Sentence Examples with the word ductility

Troostite and Sorbite, indeed, seem to be chiefly very finely divided mixtures of ferrite and cementite, and it is probably because of this fineness that sorbitic steel has its remarkable combination of strength and elasticity with ductility which fits it for resisting severe vibratory and other dynamic stresses, such as those to which rails and shafting are exposed.

The malleability and ductility of metals lie at the basis of the work of the goldand silver-smiths at one extreme, and of the boiler-maker at the other.

Rivet steel, which above all needs extreme ductility to endure the distortion of being driven home, and tube steel which must needs weld easily, no matter at what sacrifice of strength, are made as free from carbon, i.e.

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Objects that do not require annealing are produced by dozens per minute, and all the movements of feeding and stamping and removal are often automatic. The ductility of metals and alloys is utilized in wire and tube-drawing through dies on long benches.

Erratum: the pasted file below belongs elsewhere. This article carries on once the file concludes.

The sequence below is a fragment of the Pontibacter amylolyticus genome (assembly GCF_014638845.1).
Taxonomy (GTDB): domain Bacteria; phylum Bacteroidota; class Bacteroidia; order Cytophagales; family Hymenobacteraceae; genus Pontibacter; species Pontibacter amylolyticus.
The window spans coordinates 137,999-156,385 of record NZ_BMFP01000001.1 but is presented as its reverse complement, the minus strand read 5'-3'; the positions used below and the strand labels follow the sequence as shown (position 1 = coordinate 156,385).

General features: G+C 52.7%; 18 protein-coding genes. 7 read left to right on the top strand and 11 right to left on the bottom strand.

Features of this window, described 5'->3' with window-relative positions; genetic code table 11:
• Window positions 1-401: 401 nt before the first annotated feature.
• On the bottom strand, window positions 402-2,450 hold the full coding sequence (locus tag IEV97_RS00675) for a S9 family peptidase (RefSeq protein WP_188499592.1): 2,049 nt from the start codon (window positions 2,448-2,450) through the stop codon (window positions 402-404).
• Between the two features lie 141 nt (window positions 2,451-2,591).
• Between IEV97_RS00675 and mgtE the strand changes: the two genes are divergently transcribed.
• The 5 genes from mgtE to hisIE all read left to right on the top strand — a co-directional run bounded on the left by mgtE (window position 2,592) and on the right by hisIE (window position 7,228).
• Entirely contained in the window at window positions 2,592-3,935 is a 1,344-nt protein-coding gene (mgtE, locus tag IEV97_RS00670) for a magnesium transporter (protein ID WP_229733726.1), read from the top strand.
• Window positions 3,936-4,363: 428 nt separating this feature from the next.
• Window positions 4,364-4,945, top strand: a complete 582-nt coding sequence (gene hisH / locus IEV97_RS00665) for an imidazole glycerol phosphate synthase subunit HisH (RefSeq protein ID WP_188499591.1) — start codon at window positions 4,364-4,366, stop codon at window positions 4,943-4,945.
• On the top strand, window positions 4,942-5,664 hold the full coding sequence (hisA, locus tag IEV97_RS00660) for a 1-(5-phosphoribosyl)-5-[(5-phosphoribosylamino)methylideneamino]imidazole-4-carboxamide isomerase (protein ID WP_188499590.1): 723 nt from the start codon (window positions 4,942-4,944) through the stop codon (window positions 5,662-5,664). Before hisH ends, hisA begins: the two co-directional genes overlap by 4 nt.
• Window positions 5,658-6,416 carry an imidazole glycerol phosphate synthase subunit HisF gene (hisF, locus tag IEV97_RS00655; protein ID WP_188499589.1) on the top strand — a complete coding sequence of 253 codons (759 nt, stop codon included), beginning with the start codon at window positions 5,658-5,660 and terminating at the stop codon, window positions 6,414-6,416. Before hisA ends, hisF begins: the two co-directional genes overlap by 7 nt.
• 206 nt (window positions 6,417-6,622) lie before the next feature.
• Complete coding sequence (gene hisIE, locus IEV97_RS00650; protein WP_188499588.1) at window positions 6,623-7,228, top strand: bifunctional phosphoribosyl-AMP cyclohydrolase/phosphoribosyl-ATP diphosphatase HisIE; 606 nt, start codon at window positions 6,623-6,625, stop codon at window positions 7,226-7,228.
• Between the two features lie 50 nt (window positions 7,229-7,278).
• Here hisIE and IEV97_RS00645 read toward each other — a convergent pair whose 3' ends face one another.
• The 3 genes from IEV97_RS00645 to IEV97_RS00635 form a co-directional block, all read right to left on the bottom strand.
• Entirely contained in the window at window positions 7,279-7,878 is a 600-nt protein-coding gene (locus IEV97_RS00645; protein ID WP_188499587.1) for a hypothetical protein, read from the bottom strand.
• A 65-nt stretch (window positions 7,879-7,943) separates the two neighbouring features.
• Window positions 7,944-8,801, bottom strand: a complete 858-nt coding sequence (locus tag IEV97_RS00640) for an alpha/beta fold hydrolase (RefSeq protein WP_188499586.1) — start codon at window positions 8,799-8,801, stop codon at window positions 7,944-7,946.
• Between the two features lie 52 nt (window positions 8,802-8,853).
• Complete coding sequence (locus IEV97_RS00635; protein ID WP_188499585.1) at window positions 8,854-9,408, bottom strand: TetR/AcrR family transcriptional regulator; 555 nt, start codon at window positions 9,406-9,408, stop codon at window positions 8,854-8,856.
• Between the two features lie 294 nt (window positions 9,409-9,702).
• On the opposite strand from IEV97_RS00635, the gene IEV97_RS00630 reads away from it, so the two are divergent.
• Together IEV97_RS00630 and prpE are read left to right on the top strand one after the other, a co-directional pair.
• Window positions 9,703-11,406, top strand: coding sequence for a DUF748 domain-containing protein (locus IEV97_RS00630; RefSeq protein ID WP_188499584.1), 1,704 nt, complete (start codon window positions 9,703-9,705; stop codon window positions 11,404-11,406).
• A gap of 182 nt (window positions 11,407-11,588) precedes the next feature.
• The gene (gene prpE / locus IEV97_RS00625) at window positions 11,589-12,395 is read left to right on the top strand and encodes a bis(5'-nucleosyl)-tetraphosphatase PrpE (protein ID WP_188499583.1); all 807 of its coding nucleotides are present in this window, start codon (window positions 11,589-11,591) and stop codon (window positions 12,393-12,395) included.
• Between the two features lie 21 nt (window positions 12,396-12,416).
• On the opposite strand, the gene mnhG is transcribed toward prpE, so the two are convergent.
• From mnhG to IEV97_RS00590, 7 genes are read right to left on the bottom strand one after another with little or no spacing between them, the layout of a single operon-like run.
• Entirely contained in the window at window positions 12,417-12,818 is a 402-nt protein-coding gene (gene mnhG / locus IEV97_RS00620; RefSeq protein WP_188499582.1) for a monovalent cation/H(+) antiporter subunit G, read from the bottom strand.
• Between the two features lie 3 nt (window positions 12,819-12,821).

In the manufacture of a wine-glass the ductility of glass is illustrated on a small scale by the process of pulling out the, leg.

Aeolotachically; and this aeolotachic contraction is very likely to concentrate severe stress on the slowest cooling parts at the time when they are passing from the molten to the solid state, when the steel is mushy, with neither the fluidity of a liquid nor the strength and ductility of a solid, and thus to tear it apart.

As regards both tensile strength and ductility not only the quantity but the distribution of the graphite is of great importance.

Its combination of ductility with strength and hardening power has given it very extended use for the armour of war-vessels.

The durability and the extraordinary ductility and pliancy of gold, its power of being subdivided, drawn out or flattened into wire or leaf of almost infinite fineness, have led to its being used for works where great minuteness and delicacy of execution were required; while its beauty and rarity have, for the most part, limited its use to objects of adornment and luxury, as distinct from those of utility.

Thus it is extremely probable that the primary graphite, which forms large sheets, is much more weakening and embrittling than the eutectic and other forms, and therefore that, if either strength or ductility is sought, the metal should be free from primary graphite, i.e..